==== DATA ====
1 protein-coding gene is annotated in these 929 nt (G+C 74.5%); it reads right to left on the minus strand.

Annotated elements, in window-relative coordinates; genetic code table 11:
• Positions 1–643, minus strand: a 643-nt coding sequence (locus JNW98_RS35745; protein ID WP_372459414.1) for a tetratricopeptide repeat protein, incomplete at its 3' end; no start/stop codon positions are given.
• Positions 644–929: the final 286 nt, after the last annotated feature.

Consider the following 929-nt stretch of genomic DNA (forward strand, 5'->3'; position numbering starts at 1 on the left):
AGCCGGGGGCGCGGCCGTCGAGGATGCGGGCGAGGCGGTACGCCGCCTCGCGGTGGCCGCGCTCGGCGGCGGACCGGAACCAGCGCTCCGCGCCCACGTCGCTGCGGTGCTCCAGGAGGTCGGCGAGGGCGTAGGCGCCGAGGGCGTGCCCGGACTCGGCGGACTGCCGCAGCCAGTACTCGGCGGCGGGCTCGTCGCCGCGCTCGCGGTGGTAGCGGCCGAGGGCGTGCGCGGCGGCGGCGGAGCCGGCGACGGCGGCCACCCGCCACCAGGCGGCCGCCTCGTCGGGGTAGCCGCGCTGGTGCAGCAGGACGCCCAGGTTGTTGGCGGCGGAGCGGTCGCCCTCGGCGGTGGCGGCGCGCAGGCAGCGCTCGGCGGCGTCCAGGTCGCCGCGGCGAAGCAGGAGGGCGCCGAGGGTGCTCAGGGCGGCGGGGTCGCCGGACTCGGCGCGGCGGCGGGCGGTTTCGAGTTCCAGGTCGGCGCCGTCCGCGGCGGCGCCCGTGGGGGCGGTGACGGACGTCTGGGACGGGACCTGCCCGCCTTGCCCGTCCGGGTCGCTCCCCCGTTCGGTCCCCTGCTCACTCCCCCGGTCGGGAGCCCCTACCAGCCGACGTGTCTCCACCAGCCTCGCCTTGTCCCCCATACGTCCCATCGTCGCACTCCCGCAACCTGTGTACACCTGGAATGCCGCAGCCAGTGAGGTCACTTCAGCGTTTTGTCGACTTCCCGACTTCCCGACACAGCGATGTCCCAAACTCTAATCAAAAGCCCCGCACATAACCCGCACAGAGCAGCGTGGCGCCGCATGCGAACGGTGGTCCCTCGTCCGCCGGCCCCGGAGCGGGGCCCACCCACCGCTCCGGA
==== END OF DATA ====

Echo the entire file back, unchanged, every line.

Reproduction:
1 protein-coding gene is annotated in these 929 nt (G+C 74.5%); it reads right to left on the minus strand.

Annotated elements, in window-relative coordinates; genetic code table 11:
• Positions 1–643, minus strand: a 643-nt coding sequence (locus JNW98_RS35745; protein ID WP_372459414.1) for a tetratricopeptide repeat protein, incomplete at its 3' end; no start/stop codon positions are given.
• Positions 644–929: the final 286 nt, after the last annotated feature.

Consider the following 929-nt stretch of genomic DNA (forward strand, 5'->3'; position numbering starts at 1 on the left):
AGCCGGGGGCGCGGCCGTCGAGGATGCGGGCGAGGCGGTACGCCGCCTCGCGGTGGCCGCGCTCGGCGGCGGACCGGAACCAGCGCTCCGCGCCCACGTCGCTGCGGTGCTCCAGGAGGTCGGCGAGGGCGTAGGCGCCGAGGGCGTGCCCGGACTCGGCGGACTGCCGCAGCCAGTACTCGGCGGCGGGCTCGTCGCCGCGCTCGCGGTGGTAGCGGCCGAGGGCGTGCGCGGCGGCGGCGGAGCCGGCGACGGCGGCCACCCGCCACCAGGCGGCCGCCTCGTCGGGGTAGCCGCGCTGGTGCAGCAGGACGCCCAGGTTGTTGGCGGCGGAGCGGTCGCCCTCGGCGGTGGCGGCGCGCAGGCAGCGCTCGGCGGCGTCCAGGTCGCCGCGGCGAAGCAGGAGGGCGCCGAGGGTGCTCAGGGCGGCGGGGTCGCCGGACTCGGCGCGGCGGCGGGCGGTTTCGAGTTCCAGGTCGGCGCCGTCCGCGGCGGCGCCCGTGGGGGCGGTGACGGACGTCTGGGACGGGACCTGCCCGCCTTGCCCGTCCGGGTCGCTCCCCCGTTCGGTCCCCTGCTCACTCCCCCGGTCGGGAGCCCCTACCAGCCGACGTGTCTCCACCAGCCTCGCCTTGTCCCCCATACGTCCCATCGTCGCACTCCCGCAACCTGTGTACACCTGGAATGCCGCAGCCAGTGAGGTCACTTCAGCGTTTTGTCGACTTCCCGACTTCCCGACACAGCGATGTCCCAAACTCTAATCAAAAGCCCCGCACATAACCCGCACAGAGCAGCGTGGCGCCGCATGCGAACGGTGGTCCCTCGTCCGCCGGCCCCGGAGCGGGGCCCACCCACCGCTCCGGA